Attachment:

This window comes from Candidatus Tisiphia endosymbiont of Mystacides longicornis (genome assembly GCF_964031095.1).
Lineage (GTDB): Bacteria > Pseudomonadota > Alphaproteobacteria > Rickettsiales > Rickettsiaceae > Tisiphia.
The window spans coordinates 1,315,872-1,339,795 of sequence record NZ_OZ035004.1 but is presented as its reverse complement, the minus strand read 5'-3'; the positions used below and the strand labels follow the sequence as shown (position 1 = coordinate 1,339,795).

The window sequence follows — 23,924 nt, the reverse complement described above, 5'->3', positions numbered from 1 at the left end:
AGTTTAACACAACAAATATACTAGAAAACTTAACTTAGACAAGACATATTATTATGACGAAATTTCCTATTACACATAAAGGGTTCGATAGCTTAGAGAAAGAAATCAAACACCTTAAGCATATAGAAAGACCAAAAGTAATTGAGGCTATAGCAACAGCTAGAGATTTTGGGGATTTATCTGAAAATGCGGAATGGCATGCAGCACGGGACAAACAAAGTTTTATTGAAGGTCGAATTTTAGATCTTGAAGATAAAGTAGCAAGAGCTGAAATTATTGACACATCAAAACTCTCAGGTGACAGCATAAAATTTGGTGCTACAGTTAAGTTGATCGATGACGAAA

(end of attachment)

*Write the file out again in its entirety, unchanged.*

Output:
This window comes from Candidatus Tisiphia endosymbiont of Mystacides longicornis (genome assembly GCF_964031095.1).
Lineage (GTDB): Bacteria > Pseudomonadota > Alphaproteobacteria > Rickettsiales > Rickettsiaceae > Tisiphia.
The window spans coordinates 1,315,872-1,339,795 of sequence record NZ_OZ035004.1 but is presented as its reverse complement, the minus strand read 5'-3'; the positions used below and the strand labels follow the sequence as shown (position 1 = coordinate 1,339,795).

The window sequence follows — 23,924 nt, the reverse complement described above, 5'->3', positions numbered from 1 at the left end:
AGTTTAACACAACAAATATACTAGAAAACTTAACTTAGACAAGACATATTATTATGACGAAATTTCCTATTACACATAAAGGGTTCGATAGCTTAGAGAAAGAAATCAAACACCTTAAGCATATAGAAAGACCAAAAGTAATTGAGGCTATAGCAACAGCTAGAGATTTTGGGGATTTATCTGAAAATGCGGAATGGCATGCAGCACGGGACAAACAAAGTTTTATTGAAGGTCGAATTTTAGATCTTGAAGATAAAGTAGCAAGAGCTGAAATTATTGACACATCAAAACTCTCAGGTGACAGCATAAAATTTGGTGCTACAGTTAAGTTGATCGATGACGAAA